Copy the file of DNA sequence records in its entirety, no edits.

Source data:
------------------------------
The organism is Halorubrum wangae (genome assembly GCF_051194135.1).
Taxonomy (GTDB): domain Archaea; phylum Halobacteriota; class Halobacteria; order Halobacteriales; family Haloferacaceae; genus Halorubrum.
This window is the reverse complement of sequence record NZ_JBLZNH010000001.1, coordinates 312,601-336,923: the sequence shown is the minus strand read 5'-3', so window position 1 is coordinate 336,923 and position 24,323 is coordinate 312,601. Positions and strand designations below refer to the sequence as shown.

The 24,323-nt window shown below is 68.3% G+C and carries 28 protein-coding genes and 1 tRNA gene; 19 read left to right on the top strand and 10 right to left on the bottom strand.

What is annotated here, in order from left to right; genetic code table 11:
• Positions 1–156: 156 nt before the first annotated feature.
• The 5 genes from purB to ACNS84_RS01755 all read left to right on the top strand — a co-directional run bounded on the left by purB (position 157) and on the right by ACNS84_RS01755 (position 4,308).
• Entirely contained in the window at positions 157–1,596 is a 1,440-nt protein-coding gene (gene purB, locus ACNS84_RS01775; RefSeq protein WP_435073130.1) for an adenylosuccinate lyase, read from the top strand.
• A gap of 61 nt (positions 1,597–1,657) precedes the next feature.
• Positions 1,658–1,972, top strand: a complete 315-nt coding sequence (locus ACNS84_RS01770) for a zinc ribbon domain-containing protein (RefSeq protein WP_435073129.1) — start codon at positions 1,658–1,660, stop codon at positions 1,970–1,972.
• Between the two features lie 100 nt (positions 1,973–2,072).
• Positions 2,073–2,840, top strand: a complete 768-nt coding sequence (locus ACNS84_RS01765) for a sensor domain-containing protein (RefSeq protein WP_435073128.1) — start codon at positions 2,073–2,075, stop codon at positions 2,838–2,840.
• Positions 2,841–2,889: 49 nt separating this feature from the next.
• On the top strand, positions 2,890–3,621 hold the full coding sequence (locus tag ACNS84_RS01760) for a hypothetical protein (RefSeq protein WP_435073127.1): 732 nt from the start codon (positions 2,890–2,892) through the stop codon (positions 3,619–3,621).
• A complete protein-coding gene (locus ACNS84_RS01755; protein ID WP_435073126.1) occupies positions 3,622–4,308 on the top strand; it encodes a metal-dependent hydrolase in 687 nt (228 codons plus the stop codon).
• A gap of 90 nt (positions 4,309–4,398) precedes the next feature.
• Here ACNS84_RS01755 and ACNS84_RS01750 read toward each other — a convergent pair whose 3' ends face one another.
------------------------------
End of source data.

The organism is Halorubrum wangae (genome assembly GCF_051194135.1).
Taxonomy (GTDB): domain Archaea; phylum Halobacteriota; class Halobacteria; order Halobacteriales; family Haloferacaceae; genus Halorubrum.
This window is the reverse complement of sequence record NZ_JBLZNH010000001.1, coordinates 312,601-336,923: the sequence shown is the minus strand read 5'-3', so window position 1 is coordinate 336,923 and position 24,323 is coordinate 312,601. Positions and strand designations below refer to the sequence as shown.

The 24,323-nt window shown below is 68.3% G+C and carries 28 protein-coding genes and 1 tRNA gene; 19 read left to right on the top strand and 10 right to left on the bottom strand.

What is annotated here, in order from left to right; genetic code table 11:
• Positions 1–156: 156 nt before the first annotated feature.
• The 5 genes from purB to ACNS84_RS01755 all read left to right on the top strand — a co-directional run bounded on the left by purB (position 157) and on the right by ACNS84_RS01755 (position 4,308).
• Entirely contained in the window at positions 157–1,596 is a 1,440-nt protein-coding gene (gene purB, locus ACNS84_RS01775; RefSeq protein WP_435073130.1) for an adenylosuccinate lyase, read from the top strand.
• A gap of 61 nt (positions 1,597–1,657) precedes the next feature.
• Positions 1,658–1,972, top strand: a complete 315-nt coding sequence (locus ACNS84_RS01770) for a zinc ribbon domain-containing protein (RefSeq protein WP_435073129.1) — start codon at positions 1,658–1,660, stop codon at positions 1,970–1,972.
• Between the two features lie 100 nt (positions 1,973–2,072).
• Positions 2,073–2,840, top strand: a complete 768-nt coding sequence (locus ACNS84_RS01765) for a sensor domain-containing protein (RefSeq protein WP_435073128.1) — start codon at positions 2,073–2,075, stop codon at positions 2,838–2,840.
• Positions 2,841–2,889: 49 nt separating this feature from the next.
• On the top strand, positions 2,890–3,621 hold the full coding sequence (locus tag ACNS84_RS01760) for a hypothetical protein (RefSeq protein WP_435073127.1): 732 nt from the start codon (positions 2,890–2,892) through the stop codon (positions 3,619–3,621).
• A complete protein-coding gene (locus ACNS84_RS01755; protein ID WP_435073126.1) occupies positions 3,622–4,308 on the top strand; it encodes a metal-dependent hydrolase in 687 nt (228 codons plus the stop codon).
• A gap of 90 nt (positions 4,309–4,398) precedes the next feature.
• Here ACNS84_RS01755 and ACNS84_RS01750 read toward each other — a convergent pair whose 3' ends face one another.